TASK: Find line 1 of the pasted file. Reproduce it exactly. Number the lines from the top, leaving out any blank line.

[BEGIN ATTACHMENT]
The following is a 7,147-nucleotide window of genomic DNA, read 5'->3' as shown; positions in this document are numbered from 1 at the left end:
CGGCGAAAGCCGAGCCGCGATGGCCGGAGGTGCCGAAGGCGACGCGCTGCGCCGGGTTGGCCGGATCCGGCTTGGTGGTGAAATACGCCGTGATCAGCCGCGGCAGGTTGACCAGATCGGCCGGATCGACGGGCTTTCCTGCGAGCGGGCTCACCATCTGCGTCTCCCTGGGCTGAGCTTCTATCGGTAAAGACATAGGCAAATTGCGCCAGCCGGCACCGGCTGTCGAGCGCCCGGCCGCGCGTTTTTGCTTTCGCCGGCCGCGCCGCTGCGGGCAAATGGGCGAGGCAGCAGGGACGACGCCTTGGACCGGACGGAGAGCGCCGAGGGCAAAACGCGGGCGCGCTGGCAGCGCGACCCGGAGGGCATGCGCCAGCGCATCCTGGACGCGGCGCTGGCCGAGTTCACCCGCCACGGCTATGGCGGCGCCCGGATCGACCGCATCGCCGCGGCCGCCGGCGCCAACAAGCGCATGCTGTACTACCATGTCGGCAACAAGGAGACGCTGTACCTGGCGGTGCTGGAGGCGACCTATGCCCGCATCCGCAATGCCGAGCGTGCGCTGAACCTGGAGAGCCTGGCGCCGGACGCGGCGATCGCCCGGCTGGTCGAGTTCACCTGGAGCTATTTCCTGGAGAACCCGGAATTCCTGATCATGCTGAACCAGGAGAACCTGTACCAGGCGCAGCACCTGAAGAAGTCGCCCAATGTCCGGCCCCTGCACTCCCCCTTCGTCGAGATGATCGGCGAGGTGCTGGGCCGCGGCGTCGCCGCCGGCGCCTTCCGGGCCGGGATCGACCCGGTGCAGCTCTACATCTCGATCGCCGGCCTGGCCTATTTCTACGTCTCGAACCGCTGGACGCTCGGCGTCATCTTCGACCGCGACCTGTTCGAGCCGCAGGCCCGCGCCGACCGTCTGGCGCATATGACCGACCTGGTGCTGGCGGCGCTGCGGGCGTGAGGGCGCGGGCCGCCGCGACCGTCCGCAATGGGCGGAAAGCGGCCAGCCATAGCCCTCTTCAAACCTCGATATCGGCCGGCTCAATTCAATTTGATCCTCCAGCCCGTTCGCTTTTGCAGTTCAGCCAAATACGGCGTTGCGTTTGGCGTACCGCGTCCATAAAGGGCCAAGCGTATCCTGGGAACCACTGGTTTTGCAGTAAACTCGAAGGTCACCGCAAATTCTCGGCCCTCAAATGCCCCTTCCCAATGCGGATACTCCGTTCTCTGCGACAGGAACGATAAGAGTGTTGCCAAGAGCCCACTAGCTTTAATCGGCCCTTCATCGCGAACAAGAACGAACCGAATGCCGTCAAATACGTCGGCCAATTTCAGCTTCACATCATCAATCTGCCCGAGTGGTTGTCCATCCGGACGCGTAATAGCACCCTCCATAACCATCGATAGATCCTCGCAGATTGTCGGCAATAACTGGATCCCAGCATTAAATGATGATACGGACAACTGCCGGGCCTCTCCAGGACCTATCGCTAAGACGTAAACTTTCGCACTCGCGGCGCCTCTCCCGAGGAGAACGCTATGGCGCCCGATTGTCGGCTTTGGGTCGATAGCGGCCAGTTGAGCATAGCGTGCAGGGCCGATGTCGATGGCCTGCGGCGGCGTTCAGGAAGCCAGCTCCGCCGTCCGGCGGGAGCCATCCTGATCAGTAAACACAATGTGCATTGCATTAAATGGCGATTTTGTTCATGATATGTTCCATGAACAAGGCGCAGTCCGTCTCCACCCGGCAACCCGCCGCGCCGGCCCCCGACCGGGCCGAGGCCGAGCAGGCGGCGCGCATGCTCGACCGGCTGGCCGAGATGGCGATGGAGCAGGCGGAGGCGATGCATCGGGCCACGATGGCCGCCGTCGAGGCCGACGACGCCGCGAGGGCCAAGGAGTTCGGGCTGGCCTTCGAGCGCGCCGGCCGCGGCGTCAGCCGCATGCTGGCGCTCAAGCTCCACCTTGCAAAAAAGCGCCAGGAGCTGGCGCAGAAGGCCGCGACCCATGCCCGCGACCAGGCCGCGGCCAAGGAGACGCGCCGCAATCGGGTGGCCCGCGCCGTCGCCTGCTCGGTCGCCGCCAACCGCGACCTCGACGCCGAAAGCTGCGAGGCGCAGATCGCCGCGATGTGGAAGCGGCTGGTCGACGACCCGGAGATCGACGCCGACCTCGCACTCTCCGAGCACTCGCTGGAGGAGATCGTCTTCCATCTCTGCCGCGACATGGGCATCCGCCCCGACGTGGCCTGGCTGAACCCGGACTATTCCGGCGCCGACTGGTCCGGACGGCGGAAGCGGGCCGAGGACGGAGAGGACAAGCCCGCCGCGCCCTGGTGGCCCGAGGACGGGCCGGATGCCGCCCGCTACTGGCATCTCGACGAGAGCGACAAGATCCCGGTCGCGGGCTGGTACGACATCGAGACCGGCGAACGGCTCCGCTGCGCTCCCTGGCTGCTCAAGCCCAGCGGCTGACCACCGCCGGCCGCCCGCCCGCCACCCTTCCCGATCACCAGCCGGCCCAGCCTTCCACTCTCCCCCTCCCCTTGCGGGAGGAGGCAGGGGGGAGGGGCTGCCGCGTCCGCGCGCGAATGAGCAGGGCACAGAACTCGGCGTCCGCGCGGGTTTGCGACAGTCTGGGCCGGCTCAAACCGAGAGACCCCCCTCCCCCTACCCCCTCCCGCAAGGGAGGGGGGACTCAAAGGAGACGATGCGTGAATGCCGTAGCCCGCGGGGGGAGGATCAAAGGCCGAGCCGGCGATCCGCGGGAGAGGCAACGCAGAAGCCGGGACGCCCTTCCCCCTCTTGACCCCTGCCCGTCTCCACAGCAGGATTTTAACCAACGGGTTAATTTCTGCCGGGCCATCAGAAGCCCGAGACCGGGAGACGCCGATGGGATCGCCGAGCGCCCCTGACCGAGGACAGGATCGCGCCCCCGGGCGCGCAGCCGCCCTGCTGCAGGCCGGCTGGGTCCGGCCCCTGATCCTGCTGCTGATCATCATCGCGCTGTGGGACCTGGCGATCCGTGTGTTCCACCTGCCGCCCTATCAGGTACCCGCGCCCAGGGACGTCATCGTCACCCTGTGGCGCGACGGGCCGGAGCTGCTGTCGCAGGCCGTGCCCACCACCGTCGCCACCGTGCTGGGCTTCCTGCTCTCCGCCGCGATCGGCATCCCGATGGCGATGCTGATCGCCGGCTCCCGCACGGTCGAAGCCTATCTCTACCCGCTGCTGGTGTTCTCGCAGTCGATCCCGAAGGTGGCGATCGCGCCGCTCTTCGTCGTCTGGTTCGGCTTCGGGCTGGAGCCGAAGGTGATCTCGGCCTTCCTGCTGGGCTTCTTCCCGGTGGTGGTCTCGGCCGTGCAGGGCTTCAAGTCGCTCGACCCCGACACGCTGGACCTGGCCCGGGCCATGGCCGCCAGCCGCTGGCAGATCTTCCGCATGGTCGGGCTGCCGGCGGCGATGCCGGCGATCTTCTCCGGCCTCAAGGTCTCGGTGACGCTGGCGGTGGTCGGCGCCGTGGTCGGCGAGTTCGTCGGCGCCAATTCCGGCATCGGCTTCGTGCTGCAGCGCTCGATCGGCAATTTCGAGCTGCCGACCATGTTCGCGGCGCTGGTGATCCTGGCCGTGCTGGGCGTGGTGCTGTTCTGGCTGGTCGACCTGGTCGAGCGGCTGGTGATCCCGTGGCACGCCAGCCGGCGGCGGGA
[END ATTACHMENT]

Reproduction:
The following is a 7,147-nucleotide window of genomic DNA, read 5'->3' as shown; positions in this document are numbered from 1 at the left end: